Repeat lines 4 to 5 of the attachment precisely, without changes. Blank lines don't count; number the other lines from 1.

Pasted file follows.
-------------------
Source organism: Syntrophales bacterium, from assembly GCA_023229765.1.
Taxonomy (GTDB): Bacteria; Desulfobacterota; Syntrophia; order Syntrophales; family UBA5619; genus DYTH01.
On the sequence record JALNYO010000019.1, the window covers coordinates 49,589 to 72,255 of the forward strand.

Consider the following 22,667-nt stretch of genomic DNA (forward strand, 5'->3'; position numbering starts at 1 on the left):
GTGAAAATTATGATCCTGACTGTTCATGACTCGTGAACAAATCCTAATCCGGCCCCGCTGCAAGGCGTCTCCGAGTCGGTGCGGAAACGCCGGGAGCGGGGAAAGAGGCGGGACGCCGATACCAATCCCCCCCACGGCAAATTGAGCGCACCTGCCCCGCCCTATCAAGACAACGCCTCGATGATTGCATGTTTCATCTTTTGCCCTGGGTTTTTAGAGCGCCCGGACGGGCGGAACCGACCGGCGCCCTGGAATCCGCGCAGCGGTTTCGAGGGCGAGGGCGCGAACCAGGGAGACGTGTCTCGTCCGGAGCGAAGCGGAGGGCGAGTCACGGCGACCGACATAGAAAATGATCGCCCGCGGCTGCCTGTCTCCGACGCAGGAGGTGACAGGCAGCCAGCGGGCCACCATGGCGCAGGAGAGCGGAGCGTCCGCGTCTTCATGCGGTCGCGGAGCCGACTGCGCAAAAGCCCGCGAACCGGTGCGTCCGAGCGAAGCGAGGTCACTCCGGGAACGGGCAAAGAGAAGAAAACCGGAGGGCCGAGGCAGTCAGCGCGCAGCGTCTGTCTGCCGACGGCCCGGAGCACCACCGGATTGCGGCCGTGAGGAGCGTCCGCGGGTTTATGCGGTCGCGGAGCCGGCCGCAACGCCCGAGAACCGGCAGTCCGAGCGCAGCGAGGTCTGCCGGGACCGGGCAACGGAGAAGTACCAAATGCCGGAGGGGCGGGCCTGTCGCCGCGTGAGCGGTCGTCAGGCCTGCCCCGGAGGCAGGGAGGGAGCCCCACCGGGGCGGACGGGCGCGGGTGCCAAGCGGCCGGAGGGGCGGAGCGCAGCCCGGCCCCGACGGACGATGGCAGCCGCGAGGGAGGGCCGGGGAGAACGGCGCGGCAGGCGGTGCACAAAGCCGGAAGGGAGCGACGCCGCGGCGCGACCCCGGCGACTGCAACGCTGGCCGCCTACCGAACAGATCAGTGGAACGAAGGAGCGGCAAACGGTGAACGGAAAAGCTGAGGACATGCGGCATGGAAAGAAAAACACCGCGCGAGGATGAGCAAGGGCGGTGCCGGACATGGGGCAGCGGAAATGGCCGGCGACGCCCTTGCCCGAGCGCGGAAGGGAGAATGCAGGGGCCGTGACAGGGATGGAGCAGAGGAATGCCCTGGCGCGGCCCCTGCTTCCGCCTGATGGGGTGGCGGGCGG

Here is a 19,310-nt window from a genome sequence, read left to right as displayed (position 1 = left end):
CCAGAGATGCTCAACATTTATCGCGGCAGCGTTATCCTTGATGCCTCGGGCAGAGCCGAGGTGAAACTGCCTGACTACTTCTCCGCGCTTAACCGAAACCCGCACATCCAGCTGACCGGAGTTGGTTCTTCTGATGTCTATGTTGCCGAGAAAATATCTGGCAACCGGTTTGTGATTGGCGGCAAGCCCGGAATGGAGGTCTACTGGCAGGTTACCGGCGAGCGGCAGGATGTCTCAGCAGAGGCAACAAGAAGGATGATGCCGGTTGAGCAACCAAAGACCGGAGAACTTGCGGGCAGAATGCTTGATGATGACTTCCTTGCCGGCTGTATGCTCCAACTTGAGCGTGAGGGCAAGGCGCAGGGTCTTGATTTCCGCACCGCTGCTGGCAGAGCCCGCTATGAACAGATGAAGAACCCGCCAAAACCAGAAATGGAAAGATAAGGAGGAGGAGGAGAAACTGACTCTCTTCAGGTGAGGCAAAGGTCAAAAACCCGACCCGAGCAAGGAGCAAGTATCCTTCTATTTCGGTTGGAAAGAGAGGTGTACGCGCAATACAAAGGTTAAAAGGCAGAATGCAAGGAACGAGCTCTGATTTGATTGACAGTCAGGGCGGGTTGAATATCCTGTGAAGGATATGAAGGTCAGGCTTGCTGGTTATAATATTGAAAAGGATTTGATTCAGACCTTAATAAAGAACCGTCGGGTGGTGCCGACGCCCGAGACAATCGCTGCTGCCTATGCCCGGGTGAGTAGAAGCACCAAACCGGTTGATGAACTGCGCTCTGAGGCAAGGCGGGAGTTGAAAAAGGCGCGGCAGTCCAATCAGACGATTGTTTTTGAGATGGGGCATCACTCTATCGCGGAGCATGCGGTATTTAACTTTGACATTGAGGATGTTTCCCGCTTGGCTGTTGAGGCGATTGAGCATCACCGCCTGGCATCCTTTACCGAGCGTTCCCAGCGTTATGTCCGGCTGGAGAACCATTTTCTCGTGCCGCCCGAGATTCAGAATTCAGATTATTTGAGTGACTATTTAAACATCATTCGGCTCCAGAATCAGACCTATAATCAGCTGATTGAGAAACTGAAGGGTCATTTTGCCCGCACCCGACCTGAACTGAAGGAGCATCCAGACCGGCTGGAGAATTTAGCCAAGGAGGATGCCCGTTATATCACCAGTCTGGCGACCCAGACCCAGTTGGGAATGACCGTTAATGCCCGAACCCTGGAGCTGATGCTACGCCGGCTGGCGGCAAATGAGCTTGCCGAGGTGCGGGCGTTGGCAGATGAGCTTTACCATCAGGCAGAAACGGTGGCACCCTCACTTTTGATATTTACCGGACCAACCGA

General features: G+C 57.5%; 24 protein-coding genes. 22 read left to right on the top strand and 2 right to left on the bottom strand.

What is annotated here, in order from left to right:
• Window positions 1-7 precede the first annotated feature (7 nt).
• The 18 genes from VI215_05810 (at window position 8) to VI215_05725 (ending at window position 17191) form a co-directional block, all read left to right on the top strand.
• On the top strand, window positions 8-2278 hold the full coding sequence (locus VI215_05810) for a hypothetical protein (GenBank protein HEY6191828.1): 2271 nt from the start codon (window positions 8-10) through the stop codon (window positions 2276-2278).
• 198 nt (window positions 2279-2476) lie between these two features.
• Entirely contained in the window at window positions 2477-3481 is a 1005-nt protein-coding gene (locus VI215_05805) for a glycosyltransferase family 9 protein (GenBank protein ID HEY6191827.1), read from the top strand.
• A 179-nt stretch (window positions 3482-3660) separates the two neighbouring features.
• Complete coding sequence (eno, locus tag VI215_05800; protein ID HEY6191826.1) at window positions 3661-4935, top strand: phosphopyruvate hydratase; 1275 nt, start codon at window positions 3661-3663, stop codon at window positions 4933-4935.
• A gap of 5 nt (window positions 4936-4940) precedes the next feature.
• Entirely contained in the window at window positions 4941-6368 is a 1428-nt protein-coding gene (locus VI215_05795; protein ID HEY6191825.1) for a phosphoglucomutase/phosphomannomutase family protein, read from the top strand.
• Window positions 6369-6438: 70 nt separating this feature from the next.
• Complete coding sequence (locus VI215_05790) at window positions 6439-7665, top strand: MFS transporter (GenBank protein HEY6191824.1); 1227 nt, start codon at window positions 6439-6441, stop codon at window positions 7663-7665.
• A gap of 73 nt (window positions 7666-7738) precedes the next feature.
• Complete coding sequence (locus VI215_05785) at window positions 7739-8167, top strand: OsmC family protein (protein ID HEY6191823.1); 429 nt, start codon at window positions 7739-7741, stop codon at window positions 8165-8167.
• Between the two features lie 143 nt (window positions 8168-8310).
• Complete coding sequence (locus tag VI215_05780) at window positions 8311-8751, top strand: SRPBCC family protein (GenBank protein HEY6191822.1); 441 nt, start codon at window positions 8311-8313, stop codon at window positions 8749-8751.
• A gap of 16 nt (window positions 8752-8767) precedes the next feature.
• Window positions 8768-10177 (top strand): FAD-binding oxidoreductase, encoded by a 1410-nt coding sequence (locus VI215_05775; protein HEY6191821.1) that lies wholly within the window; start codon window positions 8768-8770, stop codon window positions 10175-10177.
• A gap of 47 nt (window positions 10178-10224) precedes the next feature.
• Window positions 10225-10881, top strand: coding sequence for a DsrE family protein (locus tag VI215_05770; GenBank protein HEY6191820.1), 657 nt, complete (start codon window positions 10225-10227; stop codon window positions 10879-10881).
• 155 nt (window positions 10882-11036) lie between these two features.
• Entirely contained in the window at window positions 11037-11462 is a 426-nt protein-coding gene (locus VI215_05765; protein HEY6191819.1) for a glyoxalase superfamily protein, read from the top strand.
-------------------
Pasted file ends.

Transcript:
Consider the following 22,667-nt stretch of genomic DNA (forward strand, 5'->3'; position numbering starts at 1 on the left):
GTGAAAATTATGATCCTGACTGTTCATGACTCGTGAACAAATCCTAATCCGGCCCCGCTGCAAGGCGTCTCCGAGTCGGTGCGGAAACGCCGGGAGCGGGGAAAGAGGCGGGACGCCGATACCAATCCCCCCCACGGCAAATTGAGCGCACCTGCCCCGCCCTATCAAGACAACGCCTCGATGATTGCATGTTTCATCTTTTGCCCTGGGTTTTTAGAGCGCCCGGACGGGCGGAACCGACCGGCGCCCTGGAATCCGCGCAGCGGTTTCGAGGGCGAGGGCGCGAACCAGGGAGACGTGTCTCGTCCGGAGCGAAGCGGAGGGCGAGTCACGGCGACCGACATAGAAAATGATCGCCCGCGGCTGCCTGTCTCCGACGCAGGAGGTGACAGGCAGCCAGCGGGCCACCATGGCGCAGGAGAGCGGAGCGTCCGCGTCTTCATGCGGTCGCGGAGCCGACTGCGCAAAAGCCCGCGAACCGGTGCGTCCGAGCGAAGCGAGGTCACTCCGGGAACGGGCAAAGAGAAGAAAACCGGAGGGCCGAGGCAGTCAGCGCGCAGCGTCTGTCTGCCGACGGCCCGGAGCACCACCGGATTGCGGCCGTGAGGAGCGTCCGCGGGTTTATGCGGTCGCGGAGCCGGCCGCAACGCCCGAGAACCGGCAGTCCGAGCGCAGCGAGGTCTGCCGGGACCGGGCAACGGAGAAGTACCAAATGCCGGAGGGGCGGGCCTGTCGCCGCGTGAGCGGTCGTCAGGCCTGCCCCGGAGGCAGGGAGGGAGCCCCACCGGGGCGGACGGGCGCGGGTGCCAAGCGGCCGGAGGGGCGGAGCGCAGCCCGGCCCCGACGGACGATGGCAGCCGCGAGGGAGGGCCGGGGAGAACGGCGCGGCAGGCGGTGCACAAAGCCGGAAGGGAGCGACGCCGCGGCGCGACCCCGGCGACTGCAACGCTGGCCGCCTACCGAACAGATCAGTGGAACGAAGGAGCGGCAAACGGTGAACGGAAAAGCTGAGGACATGCGGCATGGAAAGAAAAACACCGCGCGAGGATGAGCAAGGGCGGTGCCGGACATGGGGCAGCGGAAATGGCCGGCGACGCCCTTGCCCGAGCGCGGAAGGGAGAATGCAGGGGCCGTGACAGGGATGGAGCAGAGGAATGCCCTGGCGCGGCCCCTGCTTCCGCCTGATGGGGTGGCGGGCGG